Several studies have demonstrated the importance of natural products as sources of new drugs in the last 25 years. Particularly, 47% of anticancer drugs are of natural origin or directly derived from nature, and up to 70% could be considered structurally related to natural compounds [58]. The demand and need of new drugs is becoming continuous and important for public health, because of the increase in the incidence of severe diseases such as cancer [59,60]. This urgent need to discover new drug entities is pushing the researcher to explore the marine environment. In fact, many new interesting compounds, which are commonly referred to as marine natural products, have been discovered in the last few years [61]. The chemical diversity of natural compounds from marine organisms could be due to the specific environmental conditions of the sea, such as high pressure and salt content as well as varying pH values. Moreover, the marine environment includes a number of macro and micro-organisms (such as bacteria, cyanobacteria, fungi, algae, microalgae, or small invertebrates), which have developed chemical compounds as special defense strategies to support their survival in diverse, competitive, and hostile habitats [62,63]. In fact, marine organisms are able to produce a large variety of small molecular substances with specific bioactive characteristics. Not surprisingly, these substances have moved into the focus of cancer research in the past decades. Indeed, marine drugs, such as cytarabin (Ara-C), trabectedin, and eribulin, are used clinically to treat different malignancies including leukemias, lymphomas, soft tissue sarcomas, and breast cancer [64,65,66,67,68].
In the last decades the research field of marine natural products, aiming to identify potent anti-cancer compounds among the toxins produced by marine organisms as a chemical defense mechanism against their predators, represents a promising field [69]. The major bio-products obtained from marine organisms include carotenoids, fatty acids, glycolipids, polysaccharides, and proteins, with potential interest in the treatment and prevention of inflammatory diseases and cancer. Many marine organisms, such as sessile invertebrates lacking physical defense mechanisms, have developed potent toxins as chemical defenses against their predators. The toxins produced by marine organisms display unique chemical and biological features and have promising cytotoxic effects on cancer cells [70,71]. To date, several of the numerous cytotoxic marine natural products identified have been described as activators of the different types of programmed cell death [72,73,74]. This was not considered a surprising result, taking into account that caspase-mediated apoptosis represents an evolutionary highly conserved process. In fact, from an ecological or evolutionary perspective this process has already been found in basal metazoan phyla such as sponges and cnidarians and even in pre-metazoan phytoplankton [13]. Furthermore, apoptosis plays critical roles in the metamorphosis of sea urchins [75] and of ascidians [76], and is involved in various host/parasite interactions [77]. Autophagy protects mussels [78] and sea cucumbers [79] against various environmental stresses. Autophagy has severe ecological implications in coral bleaching [80]. Several studies reported the role of marine natural products as autophagy inhibitors and inducers isolated from several species, such as marine sponges, sea urchins, algae, cyanobacteria, bacteria, and fungi [81,82,83,84]. In the following paragraphs we describe the effects of natural products isolated from marine organisms on the autophagy pathways, also discussing their applications in biomedicine and biotechnology.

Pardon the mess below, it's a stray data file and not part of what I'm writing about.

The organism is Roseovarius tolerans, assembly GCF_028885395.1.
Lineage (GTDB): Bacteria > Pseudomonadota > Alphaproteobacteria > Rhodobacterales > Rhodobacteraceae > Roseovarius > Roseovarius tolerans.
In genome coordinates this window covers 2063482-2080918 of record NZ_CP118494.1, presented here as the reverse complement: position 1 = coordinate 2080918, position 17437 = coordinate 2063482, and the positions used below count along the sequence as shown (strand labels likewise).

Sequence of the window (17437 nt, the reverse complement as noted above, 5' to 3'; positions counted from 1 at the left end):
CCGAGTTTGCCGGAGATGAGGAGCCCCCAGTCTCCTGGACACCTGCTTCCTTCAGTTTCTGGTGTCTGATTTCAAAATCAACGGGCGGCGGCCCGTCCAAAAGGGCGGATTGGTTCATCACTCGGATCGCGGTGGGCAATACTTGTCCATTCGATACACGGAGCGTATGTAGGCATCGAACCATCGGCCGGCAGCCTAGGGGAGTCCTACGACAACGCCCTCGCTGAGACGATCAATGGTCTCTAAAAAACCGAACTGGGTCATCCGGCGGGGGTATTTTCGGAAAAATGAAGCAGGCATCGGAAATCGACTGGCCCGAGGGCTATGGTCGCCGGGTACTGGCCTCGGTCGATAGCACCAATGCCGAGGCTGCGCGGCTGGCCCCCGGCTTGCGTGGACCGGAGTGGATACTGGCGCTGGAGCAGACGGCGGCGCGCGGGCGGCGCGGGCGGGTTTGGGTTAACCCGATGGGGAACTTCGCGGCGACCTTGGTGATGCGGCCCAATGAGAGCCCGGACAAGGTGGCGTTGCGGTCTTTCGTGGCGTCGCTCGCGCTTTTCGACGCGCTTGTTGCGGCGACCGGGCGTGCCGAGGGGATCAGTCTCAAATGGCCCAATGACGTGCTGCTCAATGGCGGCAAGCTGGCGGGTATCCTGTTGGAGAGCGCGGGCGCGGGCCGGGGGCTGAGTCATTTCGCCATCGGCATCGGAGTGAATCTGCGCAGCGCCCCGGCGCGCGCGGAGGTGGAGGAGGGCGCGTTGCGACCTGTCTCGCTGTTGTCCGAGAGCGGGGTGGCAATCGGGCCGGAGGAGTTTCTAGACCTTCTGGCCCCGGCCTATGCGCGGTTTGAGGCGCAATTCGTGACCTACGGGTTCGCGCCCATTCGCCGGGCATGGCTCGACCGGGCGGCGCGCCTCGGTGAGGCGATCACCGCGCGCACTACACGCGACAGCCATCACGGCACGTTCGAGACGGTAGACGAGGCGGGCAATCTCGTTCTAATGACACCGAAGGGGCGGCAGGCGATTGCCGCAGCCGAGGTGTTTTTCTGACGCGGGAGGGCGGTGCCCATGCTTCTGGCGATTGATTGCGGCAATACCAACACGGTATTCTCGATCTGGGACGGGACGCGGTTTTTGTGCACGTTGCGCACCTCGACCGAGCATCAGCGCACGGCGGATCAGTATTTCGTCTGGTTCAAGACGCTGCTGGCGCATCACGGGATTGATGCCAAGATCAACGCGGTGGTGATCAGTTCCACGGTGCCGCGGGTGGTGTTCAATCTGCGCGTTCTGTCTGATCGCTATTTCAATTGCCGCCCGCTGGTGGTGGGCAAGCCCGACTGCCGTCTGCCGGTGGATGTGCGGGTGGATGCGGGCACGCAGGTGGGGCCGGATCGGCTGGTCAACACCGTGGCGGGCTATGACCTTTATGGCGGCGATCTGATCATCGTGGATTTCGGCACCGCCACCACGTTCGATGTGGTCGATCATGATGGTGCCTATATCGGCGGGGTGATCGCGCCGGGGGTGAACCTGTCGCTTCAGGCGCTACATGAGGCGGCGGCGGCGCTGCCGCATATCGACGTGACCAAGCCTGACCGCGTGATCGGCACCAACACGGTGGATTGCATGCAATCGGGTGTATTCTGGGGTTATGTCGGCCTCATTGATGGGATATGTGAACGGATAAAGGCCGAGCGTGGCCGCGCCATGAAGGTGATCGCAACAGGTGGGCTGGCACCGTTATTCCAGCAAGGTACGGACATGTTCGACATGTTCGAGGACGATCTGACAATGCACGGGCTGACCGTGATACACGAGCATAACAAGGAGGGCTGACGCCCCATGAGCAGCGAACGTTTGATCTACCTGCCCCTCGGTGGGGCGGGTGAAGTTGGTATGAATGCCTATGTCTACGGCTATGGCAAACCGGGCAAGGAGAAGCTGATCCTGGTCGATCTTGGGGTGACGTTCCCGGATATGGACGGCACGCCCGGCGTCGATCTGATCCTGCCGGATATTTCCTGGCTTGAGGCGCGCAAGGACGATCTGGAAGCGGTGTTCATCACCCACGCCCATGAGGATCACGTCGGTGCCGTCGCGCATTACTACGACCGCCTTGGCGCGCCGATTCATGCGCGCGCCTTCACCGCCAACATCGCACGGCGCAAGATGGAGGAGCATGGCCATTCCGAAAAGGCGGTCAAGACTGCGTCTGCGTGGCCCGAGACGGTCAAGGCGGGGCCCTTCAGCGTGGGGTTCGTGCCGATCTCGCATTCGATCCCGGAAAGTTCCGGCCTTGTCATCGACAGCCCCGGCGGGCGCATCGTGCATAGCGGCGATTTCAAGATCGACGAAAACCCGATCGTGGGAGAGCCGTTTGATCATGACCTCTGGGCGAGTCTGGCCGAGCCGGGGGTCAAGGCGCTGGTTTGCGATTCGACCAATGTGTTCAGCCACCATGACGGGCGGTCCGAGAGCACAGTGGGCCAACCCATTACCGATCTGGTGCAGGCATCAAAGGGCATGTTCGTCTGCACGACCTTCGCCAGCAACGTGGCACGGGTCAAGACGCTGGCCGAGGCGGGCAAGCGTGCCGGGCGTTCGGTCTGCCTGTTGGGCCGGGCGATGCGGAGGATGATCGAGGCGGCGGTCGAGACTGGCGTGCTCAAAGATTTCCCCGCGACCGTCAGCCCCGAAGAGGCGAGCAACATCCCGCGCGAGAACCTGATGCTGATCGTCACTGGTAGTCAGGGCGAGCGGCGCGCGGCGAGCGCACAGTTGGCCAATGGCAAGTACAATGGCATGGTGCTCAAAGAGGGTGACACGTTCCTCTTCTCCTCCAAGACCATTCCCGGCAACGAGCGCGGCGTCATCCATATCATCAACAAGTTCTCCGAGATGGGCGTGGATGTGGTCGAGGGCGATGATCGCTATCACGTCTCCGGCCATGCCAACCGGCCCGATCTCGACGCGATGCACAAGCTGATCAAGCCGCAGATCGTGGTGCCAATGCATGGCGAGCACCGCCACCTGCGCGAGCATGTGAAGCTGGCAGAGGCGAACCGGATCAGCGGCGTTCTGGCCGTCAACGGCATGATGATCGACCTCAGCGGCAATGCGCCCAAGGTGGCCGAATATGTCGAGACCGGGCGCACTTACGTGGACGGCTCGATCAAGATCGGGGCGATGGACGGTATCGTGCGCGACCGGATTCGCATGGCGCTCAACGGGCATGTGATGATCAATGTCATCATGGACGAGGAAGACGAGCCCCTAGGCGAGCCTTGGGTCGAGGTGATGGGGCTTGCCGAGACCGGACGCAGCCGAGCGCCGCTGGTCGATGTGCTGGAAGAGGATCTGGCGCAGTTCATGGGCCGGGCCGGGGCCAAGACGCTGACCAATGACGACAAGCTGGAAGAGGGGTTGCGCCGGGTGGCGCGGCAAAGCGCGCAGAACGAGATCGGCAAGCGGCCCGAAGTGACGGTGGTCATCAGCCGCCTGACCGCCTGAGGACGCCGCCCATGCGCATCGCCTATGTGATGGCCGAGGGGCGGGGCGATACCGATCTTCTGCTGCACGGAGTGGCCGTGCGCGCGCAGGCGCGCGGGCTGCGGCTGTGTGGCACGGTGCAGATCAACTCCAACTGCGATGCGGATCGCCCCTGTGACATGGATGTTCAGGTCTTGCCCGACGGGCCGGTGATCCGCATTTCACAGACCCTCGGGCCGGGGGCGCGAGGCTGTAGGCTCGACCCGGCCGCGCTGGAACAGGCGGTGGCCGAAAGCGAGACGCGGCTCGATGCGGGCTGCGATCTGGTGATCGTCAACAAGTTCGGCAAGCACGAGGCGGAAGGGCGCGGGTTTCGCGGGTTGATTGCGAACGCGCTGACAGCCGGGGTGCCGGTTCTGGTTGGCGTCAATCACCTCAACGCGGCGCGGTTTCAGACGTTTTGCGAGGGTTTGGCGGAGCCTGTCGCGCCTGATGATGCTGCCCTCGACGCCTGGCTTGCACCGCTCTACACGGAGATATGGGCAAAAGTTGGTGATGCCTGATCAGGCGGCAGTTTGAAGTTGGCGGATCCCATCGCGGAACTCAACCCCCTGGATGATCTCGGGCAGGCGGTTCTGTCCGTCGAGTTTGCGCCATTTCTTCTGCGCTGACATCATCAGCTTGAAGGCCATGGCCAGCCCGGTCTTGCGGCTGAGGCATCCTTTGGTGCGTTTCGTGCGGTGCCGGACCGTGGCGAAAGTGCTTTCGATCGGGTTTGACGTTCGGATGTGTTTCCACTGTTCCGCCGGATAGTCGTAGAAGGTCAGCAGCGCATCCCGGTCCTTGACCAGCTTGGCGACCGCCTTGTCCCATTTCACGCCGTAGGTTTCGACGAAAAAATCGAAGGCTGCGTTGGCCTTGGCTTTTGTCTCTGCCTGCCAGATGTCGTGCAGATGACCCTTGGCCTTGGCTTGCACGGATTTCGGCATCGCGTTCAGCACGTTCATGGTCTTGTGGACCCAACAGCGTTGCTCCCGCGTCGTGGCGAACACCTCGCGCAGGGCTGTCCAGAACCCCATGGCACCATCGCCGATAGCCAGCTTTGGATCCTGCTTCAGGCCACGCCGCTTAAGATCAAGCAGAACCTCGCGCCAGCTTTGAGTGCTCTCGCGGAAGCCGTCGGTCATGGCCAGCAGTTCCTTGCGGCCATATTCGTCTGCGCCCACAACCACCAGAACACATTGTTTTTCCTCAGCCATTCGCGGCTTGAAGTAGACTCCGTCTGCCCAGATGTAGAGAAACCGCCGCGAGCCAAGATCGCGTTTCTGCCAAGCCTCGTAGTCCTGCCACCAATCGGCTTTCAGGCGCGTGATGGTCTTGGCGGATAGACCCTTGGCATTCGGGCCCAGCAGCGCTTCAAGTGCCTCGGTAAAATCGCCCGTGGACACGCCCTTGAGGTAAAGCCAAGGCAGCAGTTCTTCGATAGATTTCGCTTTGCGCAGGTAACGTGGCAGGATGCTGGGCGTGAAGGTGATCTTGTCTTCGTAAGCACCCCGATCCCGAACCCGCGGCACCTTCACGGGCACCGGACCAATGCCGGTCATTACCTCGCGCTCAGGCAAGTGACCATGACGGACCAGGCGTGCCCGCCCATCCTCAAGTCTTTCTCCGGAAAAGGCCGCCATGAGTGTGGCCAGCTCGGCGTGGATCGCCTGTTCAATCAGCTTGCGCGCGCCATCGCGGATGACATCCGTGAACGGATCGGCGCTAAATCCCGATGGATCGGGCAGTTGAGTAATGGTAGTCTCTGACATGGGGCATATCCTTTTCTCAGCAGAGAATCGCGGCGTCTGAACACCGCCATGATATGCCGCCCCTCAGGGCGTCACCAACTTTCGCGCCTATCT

3.1. Autophagy-Inducers Marine Natural Products

The chemical structures of the marine autophagy-inducers marine natural products are reported in the Figure 3. Four 3β-aminosteroids isolated from the marine sponge Cliona celata are involved in stimulating autophagy: clionamines A, B, C and D [85]. The clionamines contain structural features not previously encountered in naturally occurring steroids. They are characterized by a combination of an E-ring γ-lactone and C-20 hydroxylation as in all of the analogues and the spirobislactone side chain found in clionamine D. Lam et al. [86], prompted by the need for novel small molecule modulators of autophagy as chemical tools and drug leads, screened a library of marine organism crude extracts in a cell-based high content assay designed to find both stimulators and inhibitors of autophagy. They found a MeOH extract of the sponge C. celata (collected on the Wild Coast of South Africa) with promising autophagy stimulation. The amino steroids clionamines A to D have been revealed by assay-guided fractionation of the extract, revealing that they were responsible for the biological activity [87]. The major component in the extract was clionamine A. Clionamines A to D induced autophagosome accumulation measured by the formation of cytoplasmic punctate green fluorescent protein (GFP)-LC3, an autophagy marker. This effect was increased in medium lacking amino acids and serum. Moreover, clionamine A caused a decrease in the level of GFP-LC3 and an increase in GFP revealed by immunoblotting. These results indicated that the 1A/1B-light chain 3 (LC3) moiety of the fusion protein was degraded and that clionamine A stimulates autophagy, particularly under starvation conditions. In order to generate sufficient quantities of a natural clionamine or a more potent analogue for in vivo studies in animal models, Forestieri et al. [85] synthetized the clionamine B starting from the plant saponigen tigogenin. This synthetic clionamine B strongly stimulated autophagy in human estrogen-responsive breast cancer MCF7 cells.